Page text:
Best Practices: Don’t Skimp When You’re Making White Russians

Best Practices: Don’t Skimp When You’re Making White Russians

At first glance, your average White Russian cocktail might seem unapologetically rich. In the hands of a skilled bartender, however, it’s surprisingly balanced. Indulgence is an art, after all.

The standard White Russian recipe features equal parts vodka, coffee liqueur, and either half and half or heavy cream. When you’re mixing up this drink, you want to maintain a smooth, creamy consistency — without diving into milkshake territory.

VinePair spoke to bartenders across the country for their tips. Here are five dos and don’ts to help you make excellent White Russians at home.

What to Do

1. Measure your ingredients.

“The most common mistake people make when making White Russians is not measuring their ingredients,” Robert Cate, Food and Beverage Manager, Coppin’s Restaurant & Bar, Covington Ky., says. If you measure equal parts of all ingredients, you know they will blend into one another perfectly.

Of course, it’s your drink. If it seems too sweet or heavy for your liking, you can always “bump up the vodka,” Juyoung Kim, the lead bartender at The Dorsey at The Venetian in Las Vegas, says. Or, if you prefer a thinner consistency, try Cate’s preferred ratio: 1.5 ounces of vodka to 1 ounce cream and 0.5 ounces liqueur.

Just be sure to measure as you’re fine-tuning your favorite rubric, so you can recreate the magic next time.

2. Get a good-quality coffee liqueur.

“Quality products are key when you only have three ingredients,” Cody Henson, Bar Manager, Trade Room at The Alida, Savannah, Ga., says. “Use a good coffee liqueur that tastes like coffee.”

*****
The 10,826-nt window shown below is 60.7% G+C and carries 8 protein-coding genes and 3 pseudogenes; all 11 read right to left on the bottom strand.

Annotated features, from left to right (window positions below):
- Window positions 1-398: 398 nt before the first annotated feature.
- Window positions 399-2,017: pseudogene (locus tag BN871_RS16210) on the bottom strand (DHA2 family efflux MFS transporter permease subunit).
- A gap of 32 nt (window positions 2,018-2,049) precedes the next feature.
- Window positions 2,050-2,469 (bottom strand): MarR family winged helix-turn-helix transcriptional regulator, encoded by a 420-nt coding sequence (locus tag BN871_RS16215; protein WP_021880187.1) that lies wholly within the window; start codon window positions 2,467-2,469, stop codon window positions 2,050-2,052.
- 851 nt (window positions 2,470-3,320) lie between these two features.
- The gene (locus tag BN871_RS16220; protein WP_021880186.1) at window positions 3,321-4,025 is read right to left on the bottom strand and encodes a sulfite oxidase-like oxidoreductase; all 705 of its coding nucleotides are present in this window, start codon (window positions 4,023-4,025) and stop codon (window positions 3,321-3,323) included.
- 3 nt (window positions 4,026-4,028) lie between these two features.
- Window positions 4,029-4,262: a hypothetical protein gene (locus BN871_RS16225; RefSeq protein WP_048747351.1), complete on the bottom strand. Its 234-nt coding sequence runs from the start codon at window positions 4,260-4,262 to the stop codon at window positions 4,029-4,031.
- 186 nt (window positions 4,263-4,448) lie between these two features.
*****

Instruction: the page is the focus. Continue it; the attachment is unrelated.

Kahlua is widely available, but it’s not your only option. “Mr. Black is a good, new one on the market,” Jim Kearns, Beverage Director of Recreation at Moxy NYC Downtown, says. “It’s quite strong, and it is made with real espresso, if you’re looking for a little jolt with your juice.” Kearns is partial to Galliano Ristretto Coffee Liqueur, which has a complex , fruity flavor.

Scott Baird, Bar Manager, Hidden Bar at Noelle, Nashville, likes St. George NOLA. “It has a little added chicory that gives a great bitter, woody note,” Baird says.

Not sure which one is right for you? The next time you’re ordering a White Russian at a bar, ask your bartender which coffee liqueur they use and why. If you’re especially polite, they might even offer you a taste.

The do's and don'ts of making a White Russian cocktail.

What to Avoid

1. Don’t use milk.

Even if you drink your coffee black and pour skim or unsweetened almond milk in your cereal, you’re going to want to use heavy cream or at least half and half in a White Russian.

“The higher fat in the cream makes for a more round flavor,” Henson says. “Even whole milk is too thin and separates.”

“Don’t make them too dry,” Baird agrees. “Be generous with the coffee liqueur, and be generous with the half and half.” Your final product should be smooth, like creamy iced coffee.

Yes, cream or half and half make for a decadent drink. But that’s kind of the point.

“Let’s be honest, a White Russian isn’t something you go for when you’re counting calories,” Henson says. “Go all out with it!”

2. This is not an aperitif.

Drinks like the Negroni and Aperol Spritz are designed to whet the appetite before a meal. The White Russian, on the other hand, is rich with liqueur and heavy cream. It works better as a nightcap, Jake Yestingsmeier, Director of Food and Beverage, Monarch Prime & Bar, Omaha, says.

“A White Russian is all about balance,” Yestingsmeier says. You don’t want your White Russian to get too heavy or boozy. “Starting a long night with them is also ill-advised,” Yestingsmeier adds.

3. Mind your ins, outs, and whathaveyous.

The best way to enjoy a White Russian is in the company of friends and fans. “Not watching ‘The Big Lebowski’ while drinking a White Russian is an all-too-common pitfall,” Kearns says.


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